Hawaii volcano Kilauea has mercilessly spewed rivers of molten lava across the archipelago’s Big Island for over 40 days.
Eerie footage from the US Geological Survey (USGS) captured the moment the seething magma caused a steaming explosion – also known as a tephra jet – near the oceanfront.
The video also shows heavy gusts of snow being released once the water touches the molten-hot lava,
USGS warned that lava flows from Fissure 8 remains a major concern as it channels along the south-east end of Big Island, turning into a corrosive cloud of muriatic acid and small glass particles as it hits the sea.
Latest updates from USGS at 09:32 pm BST said: “A line of closely spaced vents at Fissure 8 are continuing to erupt producing fountains reaching heights up to 160 feet, just higher than the spatter cone around them. This activity continues to feed the fast-moving channelized flow that is entering the ocean at Kapoho.
“The ocean entry is a hazardous area. Venturing too close to an ocean entry on land or the ocean exposes you to flying debris from sudden explosive interaction between lava and water.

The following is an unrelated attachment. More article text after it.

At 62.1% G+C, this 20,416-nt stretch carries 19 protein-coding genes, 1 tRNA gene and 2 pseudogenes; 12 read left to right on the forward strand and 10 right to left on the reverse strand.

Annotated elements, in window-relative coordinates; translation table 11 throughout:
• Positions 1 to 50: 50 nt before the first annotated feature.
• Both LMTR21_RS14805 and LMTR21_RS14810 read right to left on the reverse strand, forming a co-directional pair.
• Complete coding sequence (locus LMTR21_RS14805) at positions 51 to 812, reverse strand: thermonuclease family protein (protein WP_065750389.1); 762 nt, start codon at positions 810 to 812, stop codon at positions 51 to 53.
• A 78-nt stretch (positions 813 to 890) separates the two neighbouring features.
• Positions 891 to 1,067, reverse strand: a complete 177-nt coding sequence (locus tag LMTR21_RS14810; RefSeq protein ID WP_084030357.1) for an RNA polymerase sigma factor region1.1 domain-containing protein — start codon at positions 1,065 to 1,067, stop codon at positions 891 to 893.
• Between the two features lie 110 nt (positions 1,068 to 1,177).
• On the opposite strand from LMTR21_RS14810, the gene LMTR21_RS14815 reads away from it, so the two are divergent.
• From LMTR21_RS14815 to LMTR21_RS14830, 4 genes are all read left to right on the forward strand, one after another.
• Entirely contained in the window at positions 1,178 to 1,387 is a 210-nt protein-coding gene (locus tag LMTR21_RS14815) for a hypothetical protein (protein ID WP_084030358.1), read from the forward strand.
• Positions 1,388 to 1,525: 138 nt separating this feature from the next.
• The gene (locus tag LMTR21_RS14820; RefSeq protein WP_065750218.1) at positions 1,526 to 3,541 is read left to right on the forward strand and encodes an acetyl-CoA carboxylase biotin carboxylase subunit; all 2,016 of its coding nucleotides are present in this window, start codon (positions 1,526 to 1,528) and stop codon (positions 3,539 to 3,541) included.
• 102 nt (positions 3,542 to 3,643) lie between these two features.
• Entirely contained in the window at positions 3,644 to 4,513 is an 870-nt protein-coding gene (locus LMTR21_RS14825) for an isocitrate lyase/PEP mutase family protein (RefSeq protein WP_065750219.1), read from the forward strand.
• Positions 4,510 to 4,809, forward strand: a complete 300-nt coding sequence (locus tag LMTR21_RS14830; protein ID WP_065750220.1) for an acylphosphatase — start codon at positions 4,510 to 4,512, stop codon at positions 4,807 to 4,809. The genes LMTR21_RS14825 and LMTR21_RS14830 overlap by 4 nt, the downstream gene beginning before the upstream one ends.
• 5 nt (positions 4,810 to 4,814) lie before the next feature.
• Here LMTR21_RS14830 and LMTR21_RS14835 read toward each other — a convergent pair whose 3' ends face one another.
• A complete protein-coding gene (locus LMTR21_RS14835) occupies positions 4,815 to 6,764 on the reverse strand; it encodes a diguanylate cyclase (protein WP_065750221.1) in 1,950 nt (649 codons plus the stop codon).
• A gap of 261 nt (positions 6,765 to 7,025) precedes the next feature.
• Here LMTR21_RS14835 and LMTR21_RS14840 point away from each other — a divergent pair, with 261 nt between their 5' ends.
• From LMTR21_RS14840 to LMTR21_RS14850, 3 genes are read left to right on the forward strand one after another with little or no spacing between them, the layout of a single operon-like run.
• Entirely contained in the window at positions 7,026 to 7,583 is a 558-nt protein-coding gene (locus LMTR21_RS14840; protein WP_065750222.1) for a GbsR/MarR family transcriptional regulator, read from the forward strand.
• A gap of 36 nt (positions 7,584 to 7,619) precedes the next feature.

“Additionally, the interaction of lava with the ocean creates “laze”, a corrosive seawater plume laden with hydrochloric acid and fine volcanic particles that can irritate the skin, eyes, and lungs.”
The federal agency also reported a new 5.3 magnitude quake at 02:52 pm BST that had Kilauea unleash yet another plume of ash and smoke from its summit.
A spokesperson for Hawaii County Civil Defence said: “What used to be the bay is now all lava bed, new land, almost a mile out into the ocean.”
Approximately eight square miles of Hawaii’s Big Island has been covered by lava since this period of activity began on May 3.
Hawaii County Mayor Harry Kim announced the Federal Emergency Management Agency (FEMA) would carry out an assessment of the number of houses Kilauea destroyed over the coming days, adding the affected buildings could be as many as 700.
Mr Kim also warned locals FEMA would not be able to provide help for reconstructions to everyone as the agency differentiates between residences and holiday homes.
He said: “We can’t fix everything. FEMA doesn’t have a magic wand to make it not happen.”